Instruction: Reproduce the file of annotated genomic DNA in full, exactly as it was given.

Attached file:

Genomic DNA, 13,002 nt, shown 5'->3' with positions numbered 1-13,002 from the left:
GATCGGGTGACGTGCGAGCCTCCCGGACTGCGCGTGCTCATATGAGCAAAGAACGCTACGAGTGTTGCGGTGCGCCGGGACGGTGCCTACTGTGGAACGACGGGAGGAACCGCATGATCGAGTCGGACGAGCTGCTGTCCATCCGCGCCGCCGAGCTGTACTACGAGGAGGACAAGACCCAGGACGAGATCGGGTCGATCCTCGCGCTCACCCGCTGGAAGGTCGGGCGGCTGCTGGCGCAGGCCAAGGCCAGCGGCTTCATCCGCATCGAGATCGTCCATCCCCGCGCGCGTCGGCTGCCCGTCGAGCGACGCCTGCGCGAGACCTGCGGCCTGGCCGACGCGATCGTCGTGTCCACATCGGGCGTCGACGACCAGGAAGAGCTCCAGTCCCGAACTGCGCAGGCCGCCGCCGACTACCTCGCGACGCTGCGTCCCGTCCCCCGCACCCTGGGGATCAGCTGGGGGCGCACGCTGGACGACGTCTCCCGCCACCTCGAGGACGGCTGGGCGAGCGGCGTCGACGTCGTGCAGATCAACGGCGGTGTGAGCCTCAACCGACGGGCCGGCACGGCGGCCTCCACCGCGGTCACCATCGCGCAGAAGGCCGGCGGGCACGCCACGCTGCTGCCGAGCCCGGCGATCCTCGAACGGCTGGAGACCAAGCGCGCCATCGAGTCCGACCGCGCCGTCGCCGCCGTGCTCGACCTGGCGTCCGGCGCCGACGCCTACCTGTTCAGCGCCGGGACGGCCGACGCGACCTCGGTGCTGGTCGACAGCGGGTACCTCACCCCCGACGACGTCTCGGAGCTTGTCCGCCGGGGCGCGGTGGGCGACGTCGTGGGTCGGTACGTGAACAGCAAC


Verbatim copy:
Genomic DNA, 13,002 nt, shown 5'->3' with positions numbered 1-13,002 from the left:
GATCGGGTGACGTGCGAGCCTCCCGGACTGCGCGTGCTCATATGAGCAAAGAACGCTACGAGTGTTGCGGTGCGCCGGGACGGTGCCTACTGTGGAACGACGGGAGGAACCGCATGATCGAGTCGGACGAGCTGCTGTCCATCCGCGCCGCCGAGCTGTACTACGAGGAGGACAAGACCCAGGACGAGATCGGGTCGATCCTCGCGCTCACCCGCTGGAAGGTCGGGCGGCTGCTGGCGCAGGCCAAGGCCAGCGGCTTCATCCGCATCGAGATCGTCCATCCCCGCGCGCGTCGGCTGCCCGTCGAGCGACGCCTGCGCGAGACCTGCGGCCTGGCCGACGCGATCGTCGTGTCCACATCGGGCGTCGACGACCAGGAAGAGCTCCAGTCCCGAACTGCGCAGGCCGCCGCCGACTACCTCGCGACGCTGCGTCCCGTCCCCCGCACCCTGGGGATCAGCTGGGGGCGCACGCTGGACGACGTCTCCCGCCACCTCGAGGACGGCTGGGCGAGCGGCGTCGACGTCGTGCAGATCAACGGCGGTGTGAGCCTCAACCGACGGGCCGGCACGGCGGCCTCCACCGCGGTCACCATCGCGCAGAAGGCCGGCGGGCACGCCACGCTGCTGCCGAGCCCGGCGATCCTCGAACGGCTGGAGACCAAGCGCGCCATCGAGTCCGACCGCGCCGTCGCCGCCGTGCTCGACCTGGCGTCCGGCGCCGACGCCTACCTGTTCAGCGCCGGGACGGCCGACGCGACCTCGGTGCTGGTCGACAGCGGGTACCTCACCCCCGACGACGTCTCGGAGCTTGTCCGCCGGGGCGCGGTGGGCGACGTCGTGGGTCGGTACGTGAACAGCAAC